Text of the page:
Postcard from Qena

qenatrumpetThe Independent‘s sister paper, the i, has a daily “Postcard From…” strand. A month ago I wrote a short “Postcard from Qena” (a city in southern Egypt) for them, with a mini-profile of the dynamic but controversial local governor. I heard nothing back – and what with all the, er, changes in Egypt I thought it had just been spiked.

Yesterday one of the foreign editors tweeted me to say they wanted to run the piece. I quickly tweeted some people and made a couple of phone calls, and discovered that not only was the governor no longer in post, his replacement had also just resigned. I rewrote the crucial para and refiled the piece. It ran in today’s paper – but the rewrites pushed up the word-count, which means the subs cut it to fit. Which lines did they cut? The ones referring to the recent changes.

So now it reads somewhat oddly – as if time stopped in 2011 (for some Egyptians that’s almost true, but not quite in the sense the Indy’s subs have left things…).

Click here for the piece as published. And below is my original, for your delectation. All this, for a 30-second read!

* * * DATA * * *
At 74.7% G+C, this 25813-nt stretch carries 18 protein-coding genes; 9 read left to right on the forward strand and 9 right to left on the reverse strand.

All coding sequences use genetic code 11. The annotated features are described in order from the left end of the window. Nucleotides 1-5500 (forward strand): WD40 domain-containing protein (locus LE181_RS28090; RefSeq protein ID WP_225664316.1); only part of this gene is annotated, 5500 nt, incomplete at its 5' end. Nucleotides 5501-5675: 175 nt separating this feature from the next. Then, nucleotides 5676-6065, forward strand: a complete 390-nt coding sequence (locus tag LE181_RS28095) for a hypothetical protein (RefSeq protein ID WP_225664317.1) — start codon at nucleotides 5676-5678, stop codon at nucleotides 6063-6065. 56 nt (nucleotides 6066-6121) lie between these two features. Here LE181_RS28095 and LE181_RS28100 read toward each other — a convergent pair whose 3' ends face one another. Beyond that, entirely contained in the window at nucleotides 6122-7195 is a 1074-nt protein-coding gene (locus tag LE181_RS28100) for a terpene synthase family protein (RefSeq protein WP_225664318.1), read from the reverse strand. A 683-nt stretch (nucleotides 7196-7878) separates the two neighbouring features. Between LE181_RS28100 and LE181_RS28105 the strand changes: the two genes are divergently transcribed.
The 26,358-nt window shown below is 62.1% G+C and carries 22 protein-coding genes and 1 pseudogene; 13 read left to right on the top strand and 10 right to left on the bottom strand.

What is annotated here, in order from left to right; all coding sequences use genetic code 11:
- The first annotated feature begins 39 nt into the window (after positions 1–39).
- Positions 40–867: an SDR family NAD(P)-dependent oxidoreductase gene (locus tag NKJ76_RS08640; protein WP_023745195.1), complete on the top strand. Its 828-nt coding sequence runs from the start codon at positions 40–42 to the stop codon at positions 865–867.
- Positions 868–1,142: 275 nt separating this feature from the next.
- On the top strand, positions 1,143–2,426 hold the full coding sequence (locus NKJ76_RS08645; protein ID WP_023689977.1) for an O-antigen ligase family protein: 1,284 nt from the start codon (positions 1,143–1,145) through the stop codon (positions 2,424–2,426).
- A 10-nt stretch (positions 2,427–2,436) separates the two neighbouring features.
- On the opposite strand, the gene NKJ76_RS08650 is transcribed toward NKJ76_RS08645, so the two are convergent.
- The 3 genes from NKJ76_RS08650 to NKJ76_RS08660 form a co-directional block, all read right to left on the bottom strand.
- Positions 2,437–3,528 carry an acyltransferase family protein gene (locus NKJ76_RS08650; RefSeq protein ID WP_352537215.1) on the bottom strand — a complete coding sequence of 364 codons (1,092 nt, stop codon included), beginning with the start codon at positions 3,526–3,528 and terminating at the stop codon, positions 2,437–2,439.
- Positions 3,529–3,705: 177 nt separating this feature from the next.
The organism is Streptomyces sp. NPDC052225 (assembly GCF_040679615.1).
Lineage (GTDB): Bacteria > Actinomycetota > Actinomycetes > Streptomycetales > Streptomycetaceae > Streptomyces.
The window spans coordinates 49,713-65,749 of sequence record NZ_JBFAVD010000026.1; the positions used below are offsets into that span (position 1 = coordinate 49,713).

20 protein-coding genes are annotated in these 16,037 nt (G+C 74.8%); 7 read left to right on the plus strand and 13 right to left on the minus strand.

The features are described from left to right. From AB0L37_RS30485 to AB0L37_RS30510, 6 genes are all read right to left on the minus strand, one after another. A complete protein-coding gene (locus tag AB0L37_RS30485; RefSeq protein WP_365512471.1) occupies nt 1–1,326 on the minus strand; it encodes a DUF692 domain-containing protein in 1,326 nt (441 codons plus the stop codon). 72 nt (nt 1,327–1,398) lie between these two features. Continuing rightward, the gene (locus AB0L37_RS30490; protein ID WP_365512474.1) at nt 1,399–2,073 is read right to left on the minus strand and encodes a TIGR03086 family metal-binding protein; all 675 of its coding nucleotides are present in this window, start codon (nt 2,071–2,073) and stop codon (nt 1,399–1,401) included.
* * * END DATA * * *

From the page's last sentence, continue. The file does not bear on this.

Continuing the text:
Qena lurks on the edge of things. This southern Egyptian city stands close enough to the tourist hotels of Luxor – sixty-odd kilometres – that nobody stays, but far enough away that nobody visits either.

Tour buses sweeping in from the Red Sea coast head straight for King Tut’s tomb, bypassing Qena. Itineraries to the temple of the love-goddess Hathoor, at Dendara nearby, include direct transport from Luxor by bus or boat – though these days there’s precious little demand.

What’s so awful about Qena that passers-by always detour? I walked on neat, shaded streets, causing cheerful pavement jams chatting to doorway loafers.

Ex-governor Adel Labib is credited with giving Qena some spit and polish after the devastating Islamist insurgency of the 1990s, building civic participation in schemes from fixing rubbish collections to launching a women’s football team.

Labib, with a background in state security, was rewarded by former president Hosni Mubarak with a transfer to Alexandria. He was governor there in 2010 when activist Khaled Said was beaten to death by police – one of the sparks for the Egyptian revolution. Days after Mubarak resigned the presidency in February 2011, Labib resigned his governorship.

He wasn’t gone long. Six months later, Egypt’s ruling military council sent him back to Qena – only for him to be kicked out by ex-president Morsi last month, a fortnight before Morsi himself was ejected from office. The new governor, Salah Abdel-Meguid, lasted 22 days; he resigned on Monday morning.

Regardless, Qena’s big families keep the streets calm. On a warm night in the main square, a group of teenagers around a booming sound system is drawing a crowd with backflips and 80-style bodypopping. Tambourines and trumpets fanfaring a street wedding add to the cacophony of car horns.

Insulated against tourist no-shows and ruled by familiar faces, it’s like the revolution never happened.